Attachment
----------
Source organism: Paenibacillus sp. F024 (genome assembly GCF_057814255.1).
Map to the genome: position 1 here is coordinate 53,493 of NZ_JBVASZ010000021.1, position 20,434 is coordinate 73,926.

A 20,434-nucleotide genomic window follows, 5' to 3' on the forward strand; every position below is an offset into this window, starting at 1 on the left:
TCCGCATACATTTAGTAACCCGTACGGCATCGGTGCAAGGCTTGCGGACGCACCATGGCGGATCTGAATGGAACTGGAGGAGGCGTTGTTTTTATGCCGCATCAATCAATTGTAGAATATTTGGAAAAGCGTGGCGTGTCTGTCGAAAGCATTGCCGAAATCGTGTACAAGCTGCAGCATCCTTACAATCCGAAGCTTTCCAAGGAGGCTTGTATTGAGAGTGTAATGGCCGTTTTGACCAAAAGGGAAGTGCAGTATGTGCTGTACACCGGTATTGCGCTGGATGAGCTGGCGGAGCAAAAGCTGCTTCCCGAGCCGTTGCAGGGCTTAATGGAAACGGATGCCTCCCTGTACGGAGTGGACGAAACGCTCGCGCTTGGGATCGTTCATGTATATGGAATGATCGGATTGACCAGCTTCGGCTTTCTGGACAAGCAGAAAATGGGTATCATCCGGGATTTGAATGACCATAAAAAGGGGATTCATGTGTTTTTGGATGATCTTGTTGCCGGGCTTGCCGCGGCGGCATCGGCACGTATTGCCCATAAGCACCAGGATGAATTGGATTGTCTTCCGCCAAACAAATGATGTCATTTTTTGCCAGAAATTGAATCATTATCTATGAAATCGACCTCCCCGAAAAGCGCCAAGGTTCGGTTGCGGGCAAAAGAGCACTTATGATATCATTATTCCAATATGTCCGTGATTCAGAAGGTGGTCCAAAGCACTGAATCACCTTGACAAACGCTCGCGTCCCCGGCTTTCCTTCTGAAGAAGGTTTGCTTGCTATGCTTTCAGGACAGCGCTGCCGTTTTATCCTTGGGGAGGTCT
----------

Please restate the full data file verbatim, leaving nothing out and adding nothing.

Source organism: Paenibacillus sp. F024 (genome assembly GCF_057814255.1).
Map to the genome: position 1 here is coordinate 53,493 of NZ_JBVASZ010000021.1, position 20,434 is coordinate 73,926.

A 20,434-nucleotide genomic window follows, 5' to 3' on the forward strand; every position below is an offset into this window, starting at 1 on the left:
TCCGCATACATTTAGTAACCCGTACGGCATCGGTGCAAGGCTTGCGGACGCACCATGGCGGATCTGAATGGAACTGGAGGAGGCGTTGTTTTTATGCCGCATCAATCAATTGTAGAATATTTGGAAAAGCGTGGCGTGTCTGTCGAAAGCATTGCCGAAATCGTGTACAAGCTGCAGCATCCTTACAATCCGAAGCTTTCCAAGGAGGCTTGTATTGAGAGTGTAATGGCCGTTTTGACCAAAAGGGAAGTGCAGTATGTGCTGTACACCGGTATTGCGCTGGATGAGCTGGCGGAGCAAAAGCTGCTTCCCGAGCCGTTGCAGGGCTTAATGGAAACGGATGCCTCCCTGTACGGAGTGGACGAAACGCTCGCGCTTGGGATCGTTCATGTATATGGAATGATCGGATTGACCAGCTTCGGCTTTCTGGACAAGCAGAAAATGGGTATCATCCGGGATTTGAATGACCATAAAAAGGGGATTCATGTGTTTTTGGATGATCTTGTTGCCGGGCTTGCCGCGGCGGCATCGGCACGTATTGCCCATAAGCACCAGGATGAATTGGATTGTCTTCCGCCAAACAAATGATGTCATTTTTTGCCAGAAATTGAATCATTATCTATGAAATCGACCTCCCCGAAAAGCGCCAAGGTTCGGTTGCGGGCAAAAGAGCACTTATGATATCATTATTCCAATATGTCCGTGATTCAGAAGGTGGTCCAAAGCACTGAATCACCTTGACAAACGCTCGCGTCCCCGGCTTTCCTTCTGAAGAAGGTTTGCTTGCTATGCTTTCAGGACAGCGCTGCCGTTTTATCCTTGGGGAGGTCT